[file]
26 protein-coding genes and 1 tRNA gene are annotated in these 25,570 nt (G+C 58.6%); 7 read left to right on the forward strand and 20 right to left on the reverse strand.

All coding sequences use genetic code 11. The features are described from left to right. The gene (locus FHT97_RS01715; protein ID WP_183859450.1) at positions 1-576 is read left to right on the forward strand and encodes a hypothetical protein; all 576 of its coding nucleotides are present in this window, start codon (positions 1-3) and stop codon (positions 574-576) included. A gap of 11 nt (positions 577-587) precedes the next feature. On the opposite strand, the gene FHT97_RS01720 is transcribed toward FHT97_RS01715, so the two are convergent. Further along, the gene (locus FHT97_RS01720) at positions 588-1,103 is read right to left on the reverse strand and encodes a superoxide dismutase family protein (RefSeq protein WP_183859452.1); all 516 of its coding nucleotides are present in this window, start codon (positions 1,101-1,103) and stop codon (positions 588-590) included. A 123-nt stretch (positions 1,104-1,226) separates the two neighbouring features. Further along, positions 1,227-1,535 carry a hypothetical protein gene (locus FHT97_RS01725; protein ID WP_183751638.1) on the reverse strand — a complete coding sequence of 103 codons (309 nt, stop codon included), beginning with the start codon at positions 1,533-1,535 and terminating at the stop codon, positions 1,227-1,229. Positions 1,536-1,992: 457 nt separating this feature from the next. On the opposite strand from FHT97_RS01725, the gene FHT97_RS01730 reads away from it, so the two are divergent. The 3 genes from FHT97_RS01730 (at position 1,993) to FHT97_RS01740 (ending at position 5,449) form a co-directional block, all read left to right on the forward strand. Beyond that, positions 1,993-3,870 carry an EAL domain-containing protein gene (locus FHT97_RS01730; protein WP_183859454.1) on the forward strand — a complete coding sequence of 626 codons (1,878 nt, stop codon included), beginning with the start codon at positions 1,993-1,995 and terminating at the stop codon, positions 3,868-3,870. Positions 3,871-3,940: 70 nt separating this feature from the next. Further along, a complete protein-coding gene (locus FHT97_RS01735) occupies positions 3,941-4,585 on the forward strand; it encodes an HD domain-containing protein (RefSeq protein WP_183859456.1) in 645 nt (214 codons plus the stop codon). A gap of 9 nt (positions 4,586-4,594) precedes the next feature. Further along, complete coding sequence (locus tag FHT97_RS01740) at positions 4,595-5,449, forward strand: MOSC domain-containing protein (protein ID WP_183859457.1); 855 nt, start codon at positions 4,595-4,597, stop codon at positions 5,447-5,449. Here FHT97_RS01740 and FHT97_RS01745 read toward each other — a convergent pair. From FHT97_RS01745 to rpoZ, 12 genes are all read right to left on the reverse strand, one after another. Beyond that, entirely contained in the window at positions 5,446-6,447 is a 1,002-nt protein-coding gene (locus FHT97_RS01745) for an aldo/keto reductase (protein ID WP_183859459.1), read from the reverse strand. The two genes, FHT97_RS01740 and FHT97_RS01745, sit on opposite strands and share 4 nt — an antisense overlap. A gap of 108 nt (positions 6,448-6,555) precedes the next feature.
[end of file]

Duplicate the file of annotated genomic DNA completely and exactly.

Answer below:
26 protein-coding genes and 1 tRNA gene are annotated in these 25,570 nt (G+C 58.6%); 7 read left to right on the forward strand and 20 right to left on the reverse strand.

All coding sequences use genetic code 11. The features are described from left to right. The gene (locus FHT97_RS01715; protein ID WP_183859450.1) at positions 1-576 is read left to right on the forward strand and encodes a hypothetical protein; all 576 of its coding nucleotides are present in this window, start codon (positions 1-3) and stop codon (positions 574-576) included. A gap of 11 nt (positions 577-587) precedes the next feature. On the opposite strand, the gene FHT97_RS01720 is transcribed toward FHT97_RS01715, so the two are convergent. Further along, the gene (locus FHT97_RS01720) at positions 588-1,103 is read right to left on the reverse strand and encodes a superoxide dismutase family protein (RefSeq protein WP_183859452.1); all 516 of its coding nucleotides are present in this window, start codon (positions 1,101-1,103) and stop codon (positions 588-590) included. A 123-nt stretch (positions 1,104-1,226) separates the two neighbouring features. Further along, positions 1,227-1,535 carry a hypothetical protein gene (locus FHT97_RS01725; protein ID WP_183751638.1) on the reverse strand — a complete coding sequence of 103 codons (309 nt, stop codon included), beginning with the start codon at positions 1,533-1,535 and terminating at the stop codon, positions 1,227-1,229. Positions 1,536-1,992: 457 nt separating this feature from the next. On the opposite strand from FHT97_RS01725, the gene FHT97_RS01730 reads away from it, so the two are divergent. The 3 genes from FHT97_RS01730 (at position 1,993) to FHT97_RS01740 (ending at position 5,449) form a co-directional block, all read left to right on the forward strand. Beyond that, positions 1,993-3,870 carry an EAL domain-containing protein gene (locus FHT97_RS01730; protein WP_183859454.1) on the forward strand — a complete coding sequence of 626 codons (1,878 nt, stop codon included), beginning with the start codon at positions 1,993-1,995 and terminating at the stop codon, positions 3,868-3,870. Positions 3,871-3,940: 70 nt separating this feature from the next. Further along, a complete protein-coding gene (locus FHT97_RS01735) occupies positions 3,941-4,585 on the forward strand; it encodes an HD domain-containing protein (RefSeq protein WP_183859456.1) in 645 nt (214 codons plus the stop codon). A gap of 9 nt (positions 4,586-4,594) precedes the next feature. Further along, complete coding sequence (locus tag FHT97_RS01740) at positions 4,595-5,449, forward strand: MOSC domain-containing protein (protein ID WP_183859457.1); 855 nt, start codon at positions 4,595-4,597, stop codon at positions 5,447-5,449. Here FHT97_RS01740 and FHT97_RS01745 read toward each other — a convergent pair. From FHT97_RS01745 to rpoZ, 12 genes are all read right to left on the reverse strand, one after another. Beyond that, entirely contained in the window at positions 5,446-6,447 is a 1,002-nt protein-coding gene (locus FHT97_RS01745) for an aldo/keto reductase (protein ID WP_183859459.1), read from the reverse strand. The two genes, FHT97_RS01740 and FHT97_RS01745, sit on opposite strands and share 4 nt — an antisense overlap. A gap of 108 nt (positions 6,448-6,555) precedes the next feature.